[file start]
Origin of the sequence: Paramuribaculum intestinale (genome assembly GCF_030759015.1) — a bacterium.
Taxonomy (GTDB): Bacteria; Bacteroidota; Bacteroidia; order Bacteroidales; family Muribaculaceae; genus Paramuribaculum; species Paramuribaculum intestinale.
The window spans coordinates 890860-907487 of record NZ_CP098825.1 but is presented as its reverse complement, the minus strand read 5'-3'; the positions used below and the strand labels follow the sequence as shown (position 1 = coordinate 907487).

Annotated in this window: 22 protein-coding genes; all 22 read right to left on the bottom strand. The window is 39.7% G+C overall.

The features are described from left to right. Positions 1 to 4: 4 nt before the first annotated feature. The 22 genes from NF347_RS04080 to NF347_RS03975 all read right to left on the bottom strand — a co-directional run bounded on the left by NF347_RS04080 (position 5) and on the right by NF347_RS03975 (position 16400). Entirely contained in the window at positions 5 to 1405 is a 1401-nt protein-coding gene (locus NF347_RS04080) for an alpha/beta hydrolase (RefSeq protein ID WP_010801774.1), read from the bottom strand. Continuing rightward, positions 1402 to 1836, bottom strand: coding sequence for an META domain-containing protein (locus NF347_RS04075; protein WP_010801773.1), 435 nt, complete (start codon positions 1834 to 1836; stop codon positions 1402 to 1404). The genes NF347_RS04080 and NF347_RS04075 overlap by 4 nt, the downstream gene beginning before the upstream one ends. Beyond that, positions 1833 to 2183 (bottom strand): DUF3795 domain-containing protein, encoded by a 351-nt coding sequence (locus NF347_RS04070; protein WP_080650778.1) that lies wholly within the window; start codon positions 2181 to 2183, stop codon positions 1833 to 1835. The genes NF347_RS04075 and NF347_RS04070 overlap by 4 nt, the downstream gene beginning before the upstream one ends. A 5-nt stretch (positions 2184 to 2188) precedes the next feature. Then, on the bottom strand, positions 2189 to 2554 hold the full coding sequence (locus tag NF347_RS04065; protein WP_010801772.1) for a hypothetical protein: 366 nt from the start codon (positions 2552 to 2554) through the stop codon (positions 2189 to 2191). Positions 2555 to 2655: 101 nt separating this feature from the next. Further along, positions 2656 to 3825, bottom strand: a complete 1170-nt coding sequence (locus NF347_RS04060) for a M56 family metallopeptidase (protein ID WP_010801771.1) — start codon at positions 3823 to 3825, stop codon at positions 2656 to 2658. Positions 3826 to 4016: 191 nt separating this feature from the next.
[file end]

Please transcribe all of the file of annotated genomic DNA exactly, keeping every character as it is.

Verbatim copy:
Origin of the sequence: Paramuribaculum intestinale (genome assembly GCF_030759015.1) — a bacterium.
Taxonomy (GTDB): Bacteria; Bacteroidota; Bacteroidia; order Bacteroidales; family Muribaculaceae; genus Paramuribaculum; species Paramuribaculum intestinale.
The window spans coordinates 890860-907487 of record NZ_CP098825.1 but is presented as its reverse complement, the minus strand read 5'-3'; the positions used below and the strand labels follow the sequence as shown (position 1 = coordinate 907487).

Annotated in this window: 22 protein-coding genes; all 22 read right to left on the bottom strand. The window is 39.7% G+C overall.

The features are described from left to right. Positions 1 to 4: 4 nt before the first annotated feature. The 22 genes from NF347_RS04080 to NF347_RS03975 all read right to left on the bottom strand — a co-directional run bounded on the left by NF347_RS04080 (position 5) and on the right by NF347_RS03975 (position 16400). Entirely contained in the window at positions 5 to 1405 is a 1401-nt protein-coding gene (locus NF347_RS04080) for an alpha/beta hydrolase (RefSeq protein ID WP_010801774.1), read from the bottom strand. Continuing rightward, positions 1402 to 1836, bottom strand: coding sequence for an META domain-containing protein (locus NF347_RS04075; protein WP_010801773.1), 435 nt, complete (start codon positions 1834 to 1836; stop codon positions 1402 to 1404). The genes NF347_RS04080 and NF347_RS04075 overlap by 4 nt, the downstream gene beginning before the upstream one ends. Beyond that, positions 1833 to 2183 (bottom strand): DUF3795 domain-containing protein, encoded by a 351-nt coding sequence (locus NF347_RS04070; protein WP_080650778.1) that lies wholly within the window; start codon positions 2181 to 2183, stop codon positions 1833 to 1835. The genes NF347_RS04075 and NF347_RS04070 overlap by 4 nt, the downstream gene beginning before the upstream one ends. A 5-nt stretch (positions 2184 to 2188) precedes the next feature. Then, on the bottom strand, positions 2189 to 2554 hold the full coding sequence (locus tag NF347_RS04065; protein WP_010801772.1) for a hypothetical protein: 366 nt from the start codon (positions 2552 to 2554) through the stop codon (positions 2189 to 2191). Positions 2555 to 2655: 101 nt separating this feature from the next. Further along, positions 2656 to 3825, bottom strand: a complete 1170-nt coding sequence (locus NF347_RS04060) for a M56 family metallopeptidase (protein ID WP_010801771.1) — start codon at positions 3823 to 3825, stop codon at positions 2656 to 2658. Positions 3826 to 4016: 191 nt separating this feature from the next.